Native Village 

Youth and Education News

September 15, 2004,  Issue 138 Volume 4

“Today’s children are the backbone of tomorrow’s economy... Instead of passing more tax breaks, which is not stimulating the economy nor creating jobs, the Bush administration should do more to lift families out of poverty by investing in programs that help children. ” Deborah Cutler-Ortiz



Tidal wave disaster is just waiting to happen
England: The director of the Benfield Grieg Hazard Research Centre in London says a huge chunk of rock, nearly the size of the Isle of Mann, will soon break off the volcanic island of La Palma in the Canary Islands. Professor Bill McGuire says it's not a matter of "if" but a matter of "when."  He also says when the rock does fall, it will trigger giant waves called mega-tsunamis--huge walls of water traveling up to 560 mph. These mega-tsunamis will tear across the ocean and hit islands and continents, leaving a trail of destruction.  "When one of these comes in, it keeps on coming for 10 to 15 minutes," Prof McGuire said. "It's like a huge wall of water that just keeps coming."  Computer models of the island's collapse show the first regions to be hit will be the Canary Islands. Within a few hours, Africa's west coast will be battered with similar-sized waves.  Between 9-12 hours after the island collapses, waves will have crossed 4,000 miles of ocean to crash into the Caribbean Islands and the eastern seaboard of the US and Canada. The worst-hit areas will be harbours and estuaries, which will channel the waves inland. While scientists try in vain to make their concerns heard, the world's governments look the other way. "The US government must be aware of the La Palma threat. They should certainly be worried, and so should the island states in the Caribbean that will really bear the brunt of a collapse. McGuire says. "They're not taking it seriously. Governments change every four to five years and generally they're not interested in these things."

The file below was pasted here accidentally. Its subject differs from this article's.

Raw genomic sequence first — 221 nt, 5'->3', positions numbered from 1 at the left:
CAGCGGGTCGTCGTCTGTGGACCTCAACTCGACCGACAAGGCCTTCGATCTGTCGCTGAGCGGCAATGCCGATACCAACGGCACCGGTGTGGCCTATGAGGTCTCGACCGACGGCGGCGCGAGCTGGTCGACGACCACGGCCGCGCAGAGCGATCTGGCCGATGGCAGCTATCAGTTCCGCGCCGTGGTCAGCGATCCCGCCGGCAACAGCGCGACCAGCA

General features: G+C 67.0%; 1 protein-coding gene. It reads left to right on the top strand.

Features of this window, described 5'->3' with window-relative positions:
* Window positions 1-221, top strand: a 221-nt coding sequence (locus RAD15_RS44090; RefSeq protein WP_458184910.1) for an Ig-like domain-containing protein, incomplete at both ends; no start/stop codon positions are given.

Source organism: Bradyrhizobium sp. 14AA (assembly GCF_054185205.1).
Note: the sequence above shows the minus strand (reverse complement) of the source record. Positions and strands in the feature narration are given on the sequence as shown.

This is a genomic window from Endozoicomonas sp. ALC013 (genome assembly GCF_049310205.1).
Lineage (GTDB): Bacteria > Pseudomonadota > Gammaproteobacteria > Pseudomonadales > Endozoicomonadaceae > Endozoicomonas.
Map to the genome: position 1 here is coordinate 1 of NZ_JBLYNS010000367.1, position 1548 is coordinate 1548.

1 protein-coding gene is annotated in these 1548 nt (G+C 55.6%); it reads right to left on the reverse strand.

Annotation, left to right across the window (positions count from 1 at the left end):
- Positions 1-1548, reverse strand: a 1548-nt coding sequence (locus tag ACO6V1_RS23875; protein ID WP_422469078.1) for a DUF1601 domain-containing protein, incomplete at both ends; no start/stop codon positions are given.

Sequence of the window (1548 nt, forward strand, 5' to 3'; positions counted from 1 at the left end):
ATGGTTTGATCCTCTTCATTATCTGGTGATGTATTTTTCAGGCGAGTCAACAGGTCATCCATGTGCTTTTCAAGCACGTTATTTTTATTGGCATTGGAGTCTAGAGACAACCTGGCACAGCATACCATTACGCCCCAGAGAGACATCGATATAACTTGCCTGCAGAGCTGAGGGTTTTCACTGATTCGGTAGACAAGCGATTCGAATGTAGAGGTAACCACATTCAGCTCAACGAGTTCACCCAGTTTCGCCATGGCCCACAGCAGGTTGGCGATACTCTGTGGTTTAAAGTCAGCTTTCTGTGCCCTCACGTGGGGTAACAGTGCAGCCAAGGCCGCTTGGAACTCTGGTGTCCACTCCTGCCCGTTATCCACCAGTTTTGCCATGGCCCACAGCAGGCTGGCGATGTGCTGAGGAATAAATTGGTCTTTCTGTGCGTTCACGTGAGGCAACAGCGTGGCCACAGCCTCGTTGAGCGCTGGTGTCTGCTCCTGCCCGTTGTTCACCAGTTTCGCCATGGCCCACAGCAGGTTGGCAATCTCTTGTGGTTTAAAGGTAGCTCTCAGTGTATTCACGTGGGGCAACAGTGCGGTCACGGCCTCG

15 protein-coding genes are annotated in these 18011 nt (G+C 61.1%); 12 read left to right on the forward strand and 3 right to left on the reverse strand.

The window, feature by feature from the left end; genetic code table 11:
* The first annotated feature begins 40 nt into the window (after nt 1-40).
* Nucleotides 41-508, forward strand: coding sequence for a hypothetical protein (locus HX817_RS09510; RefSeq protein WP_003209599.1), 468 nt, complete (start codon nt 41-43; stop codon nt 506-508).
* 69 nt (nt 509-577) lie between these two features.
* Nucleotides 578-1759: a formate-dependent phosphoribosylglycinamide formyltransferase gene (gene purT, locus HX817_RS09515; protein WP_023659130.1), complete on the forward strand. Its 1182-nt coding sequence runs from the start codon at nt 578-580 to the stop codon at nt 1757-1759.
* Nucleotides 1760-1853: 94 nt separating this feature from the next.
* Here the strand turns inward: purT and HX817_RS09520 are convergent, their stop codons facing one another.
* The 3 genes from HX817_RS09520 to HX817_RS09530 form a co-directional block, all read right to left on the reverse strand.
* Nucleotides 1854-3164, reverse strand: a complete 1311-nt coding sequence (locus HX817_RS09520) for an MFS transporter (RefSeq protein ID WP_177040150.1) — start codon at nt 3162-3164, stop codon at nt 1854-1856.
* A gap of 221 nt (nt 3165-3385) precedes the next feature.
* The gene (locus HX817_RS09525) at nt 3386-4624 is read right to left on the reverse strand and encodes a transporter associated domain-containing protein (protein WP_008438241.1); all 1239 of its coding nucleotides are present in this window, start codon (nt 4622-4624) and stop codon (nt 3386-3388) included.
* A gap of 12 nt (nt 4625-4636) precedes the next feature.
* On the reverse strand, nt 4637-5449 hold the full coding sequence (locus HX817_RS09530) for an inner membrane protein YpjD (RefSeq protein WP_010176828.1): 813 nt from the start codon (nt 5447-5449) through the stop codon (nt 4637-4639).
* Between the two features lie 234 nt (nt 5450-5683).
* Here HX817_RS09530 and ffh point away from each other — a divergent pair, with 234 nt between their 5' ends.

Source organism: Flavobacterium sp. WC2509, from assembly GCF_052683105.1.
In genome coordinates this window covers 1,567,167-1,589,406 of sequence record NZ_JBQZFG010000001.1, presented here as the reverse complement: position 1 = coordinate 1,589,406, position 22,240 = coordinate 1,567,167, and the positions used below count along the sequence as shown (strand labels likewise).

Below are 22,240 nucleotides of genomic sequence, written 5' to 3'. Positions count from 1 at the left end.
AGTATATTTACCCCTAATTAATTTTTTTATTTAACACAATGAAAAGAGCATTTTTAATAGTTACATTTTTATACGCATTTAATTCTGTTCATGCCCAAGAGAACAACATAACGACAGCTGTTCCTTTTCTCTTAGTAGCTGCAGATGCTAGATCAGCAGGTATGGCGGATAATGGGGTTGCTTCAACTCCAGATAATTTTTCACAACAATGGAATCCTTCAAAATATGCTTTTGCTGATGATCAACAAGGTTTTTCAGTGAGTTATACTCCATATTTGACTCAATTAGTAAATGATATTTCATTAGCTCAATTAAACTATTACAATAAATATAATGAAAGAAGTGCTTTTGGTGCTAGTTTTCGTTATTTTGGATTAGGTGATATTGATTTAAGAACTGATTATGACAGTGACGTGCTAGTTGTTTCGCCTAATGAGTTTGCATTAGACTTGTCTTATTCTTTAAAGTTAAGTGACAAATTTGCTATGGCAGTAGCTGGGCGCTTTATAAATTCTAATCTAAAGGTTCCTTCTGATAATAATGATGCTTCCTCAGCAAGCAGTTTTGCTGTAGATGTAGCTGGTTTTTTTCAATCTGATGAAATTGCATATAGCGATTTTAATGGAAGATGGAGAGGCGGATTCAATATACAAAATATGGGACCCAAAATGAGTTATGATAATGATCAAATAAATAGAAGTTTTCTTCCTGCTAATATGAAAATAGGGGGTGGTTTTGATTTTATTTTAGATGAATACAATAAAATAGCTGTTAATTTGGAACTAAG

http://www.guardian.co.uk/uk_news/story/0,3604,1279710,00.html

Baked Alaska
In the Arctic, where flowers are madly blooming, trees are growing to mutant sizes and the snow pack is thinning, researchers are getting an incontrovertible view of global warming. Over the past century, the increase in oil and gas consumption, carbon dioxide and methane emissions have skyrocketed. These gases hover above the earth, preventing hot air from escaping into the atmosphere. In just the past three decades, these gases have warmed the Arctic by nearly 5 degrees Fahrenheit. Since the mid-1950s, Alaska's glaciers have lost 3,300 cubic kilometers of melted ice and snow -- enough to sink the entire state of Texas in 15 feet of water. Computer models are now predicting  the Arctic Ocean's sea ice could completely disappear within 70 years.